10 Must-Visit Restaurants in Prospect Heights

Amber C. Snider

Whether you’re searching for farm-to-table goodness or delicious street-food-style fare, Brooklyn’s Prospect Heights has you covered. The neighborhood draws visitors from the five boroughs and beyond, eager to check out attractions such as the Brooklyn Museum, Brooklyn Botanic Garden, Prospect Park and Barclays Center. But many come for internationally acclaimed restaurants: you can find Persian fine dining, tasty Vietnamese takeaway and an array of places with some Michelin award or other. Read on to find out where to go and to hear from some of the chefs behind the magic.

White Tiger

601 Vanderbilt Ave.

Opened in 2015, White Tiger whips up what chef Liz Kwon calls a “fun twist on Korean cuisine” in a cheery, colorful environment. Diners should try a sizzling heap of bibimbap, Korean fried chicken with kimchi fries, the signature jaeyook gnocchi (stir-fried rice cakes and pork belly) or the spicy pork bulgogi. Since everything is packed with flavor, well portioned and priced right, you really can’t go wrong. The drink selection is no slouch either, including an array of soju (a popular rice liquor in Korea), wines and yummy house cocktails like the Southie, a warming whiskey on the rocks made with lemongrass-ginger syrup and orange bitters.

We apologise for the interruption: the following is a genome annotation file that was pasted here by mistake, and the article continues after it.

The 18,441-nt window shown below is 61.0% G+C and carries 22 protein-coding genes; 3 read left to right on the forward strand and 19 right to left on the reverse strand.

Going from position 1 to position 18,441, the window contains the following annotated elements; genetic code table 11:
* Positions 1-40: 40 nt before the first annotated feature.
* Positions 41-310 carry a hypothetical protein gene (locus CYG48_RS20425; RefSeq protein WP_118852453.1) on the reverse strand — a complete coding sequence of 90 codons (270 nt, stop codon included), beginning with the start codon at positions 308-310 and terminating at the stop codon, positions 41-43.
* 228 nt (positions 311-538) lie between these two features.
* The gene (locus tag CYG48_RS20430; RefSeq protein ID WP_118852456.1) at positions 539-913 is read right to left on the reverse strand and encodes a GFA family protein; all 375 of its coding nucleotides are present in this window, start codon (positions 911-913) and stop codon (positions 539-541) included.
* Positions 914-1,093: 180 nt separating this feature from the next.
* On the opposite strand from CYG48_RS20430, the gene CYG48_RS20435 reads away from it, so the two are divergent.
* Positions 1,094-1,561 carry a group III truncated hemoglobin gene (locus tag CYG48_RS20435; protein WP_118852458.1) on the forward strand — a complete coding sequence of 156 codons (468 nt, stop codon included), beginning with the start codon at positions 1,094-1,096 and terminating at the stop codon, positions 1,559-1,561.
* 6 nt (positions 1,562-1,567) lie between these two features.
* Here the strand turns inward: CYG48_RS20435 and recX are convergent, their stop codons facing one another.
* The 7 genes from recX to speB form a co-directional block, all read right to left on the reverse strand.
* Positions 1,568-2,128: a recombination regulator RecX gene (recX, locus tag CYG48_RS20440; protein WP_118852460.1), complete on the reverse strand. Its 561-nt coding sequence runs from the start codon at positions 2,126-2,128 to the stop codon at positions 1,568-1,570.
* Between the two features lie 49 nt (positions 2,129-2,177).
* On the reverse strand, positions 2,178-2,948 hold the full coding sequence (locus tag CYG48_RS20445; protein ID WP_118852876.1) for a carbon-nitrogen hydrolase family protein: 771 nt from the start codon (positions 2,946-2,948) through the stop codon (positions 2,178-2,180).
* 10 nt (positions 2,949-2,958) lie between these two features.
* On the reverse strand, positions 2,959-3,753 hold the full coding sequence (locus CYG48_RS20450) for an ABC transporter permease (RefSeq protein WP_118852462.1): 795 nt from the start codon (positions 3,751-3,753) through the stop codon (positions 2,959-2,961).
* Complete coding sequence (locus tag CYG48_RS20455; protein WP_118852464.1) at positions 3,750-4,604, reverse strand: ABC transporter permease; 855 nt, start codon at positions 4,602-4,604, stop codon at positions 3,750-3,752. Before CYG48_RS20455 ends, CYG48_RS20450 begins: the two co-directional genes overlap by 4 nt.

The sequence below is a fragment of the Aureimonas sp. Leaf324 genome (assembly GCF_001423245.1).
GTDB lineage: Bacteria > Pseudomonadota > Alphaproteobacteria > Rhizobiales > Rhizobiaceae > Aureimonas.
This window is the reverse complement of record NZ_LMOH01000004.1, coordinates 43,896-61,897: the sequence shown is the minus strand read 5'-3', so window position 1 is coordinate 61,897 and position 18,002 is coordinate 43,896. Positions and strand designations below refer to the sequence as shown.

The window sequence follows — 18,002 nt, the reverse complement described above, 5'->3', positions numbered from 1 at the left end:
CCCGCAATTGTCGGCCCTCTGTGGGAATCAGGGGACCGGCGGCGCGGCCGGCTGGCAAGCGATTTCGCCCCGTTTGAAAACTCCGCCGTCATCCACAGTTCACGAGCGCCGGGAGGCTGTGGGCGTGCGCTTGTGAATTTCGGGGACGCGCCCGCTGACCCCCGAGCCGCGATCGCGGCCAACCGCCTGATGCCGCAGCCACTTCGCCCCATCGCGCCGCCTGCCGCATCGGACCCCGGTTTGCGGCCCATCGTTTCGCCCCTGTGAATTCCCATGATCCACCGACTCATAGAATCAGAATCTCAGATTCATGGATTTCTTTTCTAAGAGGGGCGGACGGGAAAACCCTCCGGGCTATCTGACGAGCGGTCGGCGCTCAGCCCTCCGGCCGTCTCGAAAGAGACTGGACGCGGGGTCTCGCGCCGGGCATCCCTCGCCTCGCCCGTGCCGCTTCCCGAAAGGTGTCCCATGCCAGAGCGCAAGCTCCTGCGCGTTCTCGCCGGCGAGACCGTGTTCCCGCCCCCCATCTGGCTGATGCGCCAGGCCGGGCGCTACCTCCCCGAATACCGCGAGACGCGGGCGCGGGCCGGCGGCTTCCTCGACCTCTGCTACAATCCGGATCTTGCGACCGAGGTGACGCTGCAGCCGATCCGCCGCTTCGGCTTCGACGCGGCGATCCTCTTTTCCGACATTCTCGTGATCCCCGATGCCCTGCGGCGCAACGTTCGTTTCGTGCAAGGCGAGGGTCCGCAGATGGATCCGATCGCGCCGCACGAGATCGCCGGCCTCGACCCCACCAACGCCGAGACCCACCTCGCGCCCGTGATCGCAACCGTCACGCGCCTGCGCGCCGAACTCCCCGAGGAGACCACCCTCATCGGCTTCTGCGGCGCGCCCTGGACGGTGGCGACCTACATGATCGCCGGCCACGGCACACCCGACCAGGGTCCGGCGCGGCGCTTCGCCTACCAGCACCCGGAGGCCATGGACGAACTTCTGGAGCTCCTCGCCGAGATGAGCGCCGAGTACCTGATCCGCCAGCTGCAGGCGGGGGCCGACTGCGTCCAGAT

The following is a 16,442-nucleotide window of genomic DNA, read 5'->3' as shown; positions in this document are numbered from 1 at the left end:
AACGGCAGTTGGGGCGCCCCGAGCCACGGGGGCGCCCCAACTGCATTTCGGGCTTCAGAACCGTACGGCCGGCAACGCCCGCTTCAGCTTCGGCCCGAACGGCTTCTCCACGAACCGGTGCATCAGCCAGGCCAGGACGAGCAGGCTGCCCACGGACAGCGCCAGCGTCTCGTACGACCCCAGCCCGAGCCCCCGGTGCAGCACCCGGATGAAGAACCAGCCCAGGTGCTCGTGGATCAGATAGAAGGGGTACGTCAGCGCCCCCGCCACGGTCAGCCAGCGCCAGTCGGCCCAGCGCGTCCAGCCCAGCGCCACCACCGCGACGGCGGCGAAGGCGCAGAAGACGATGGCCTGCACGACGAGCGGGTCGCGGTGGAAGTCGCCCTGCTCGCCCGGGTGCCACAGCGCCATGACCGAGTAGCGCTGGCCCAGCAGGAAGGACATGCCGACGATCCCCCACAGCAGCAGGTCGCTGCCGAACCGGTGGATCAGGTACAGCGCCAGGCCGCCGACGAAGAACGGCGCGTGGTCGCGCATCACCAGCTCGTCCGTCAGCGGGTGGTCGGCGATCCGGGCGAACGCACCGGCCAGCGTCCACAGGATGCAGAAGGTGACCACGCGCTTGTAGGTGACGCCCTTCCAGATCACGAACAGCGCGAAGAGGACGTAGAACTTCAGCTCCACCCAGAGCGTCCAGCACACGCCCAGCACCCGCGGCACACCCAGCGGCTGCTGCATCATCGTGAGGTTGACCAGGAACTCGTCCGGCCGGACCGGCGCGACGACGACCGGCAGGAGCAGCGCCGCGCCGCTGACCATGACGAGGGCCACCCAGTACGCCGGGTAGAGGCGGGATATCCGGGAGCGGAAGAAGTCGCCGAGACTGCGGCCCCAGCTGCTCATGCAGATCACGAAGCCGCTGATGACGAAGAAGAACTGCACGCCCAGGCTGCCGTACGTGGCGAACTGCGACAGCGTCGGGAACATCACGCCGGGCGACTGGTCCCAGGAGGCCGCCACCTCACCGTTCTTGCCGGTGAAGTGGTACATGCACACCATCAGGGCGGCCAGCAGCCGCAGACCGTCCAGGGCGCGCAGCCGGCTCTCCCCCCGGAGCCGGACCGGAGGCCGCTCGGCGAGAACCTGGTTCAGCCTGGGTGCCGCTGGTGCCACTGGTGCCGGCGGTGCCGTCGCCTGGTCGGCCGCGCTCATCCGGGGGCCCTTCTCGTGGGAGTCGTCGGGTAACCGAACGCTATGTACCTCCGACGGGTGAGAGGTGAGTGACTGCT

Courtesy, Olmsted


659 Vanderbilt Ave.

Not only was Olmsted a finalist for a James Beard Award in 2017, it also received a Michelin Bib Gourmand nod for its seasonal, rotating menu. It’s named after Frederick Law Olmsted, the architect behind nearby Prospect Park (a respect for nature plays a big part in the restaurant’s ethos). Chef-owner Greg Baxtrom sources ingredients both from the restaurant’s garden and from local farmers’ markets to bring his inventive dishes to life.

Whether transforming rutabaga into pasta during the wintertime or serving up warm heirloom tomatoes with house-made ricotta cheese in the summer, the kitchen is more than a standard farm-to-table spot. “We’re trying to be creative without it being exhausting to the customer,” Baxtrom says. While snagging a table without a reservation on the weekends can be tough, the variety of seating—out back, at the bar, in the front structure—makes this busy restaurant surprisingly accessible.

Courtesy, The Social

The Social

816 Washington Ave.

The once-vacant corner on St. Johns Place and Washington Avenue has gotten a revamp with The Social, a new family-friendly ice cream shop from the founders of Ample Hills. “We make all our ice cream in-house from scratch, as well as all our doughnuts,” says Jackie Cuscuna, who co-owns the creamery with Brian Smith. With plenty of outdoor-sidewalk space, complete with umbrellas for shade, the large corner spot has become a magnet for all ages to gorge on vegan minty coconut ice cream and other fun flavors; there are also ice cream sodas, egg creams and adult beverages.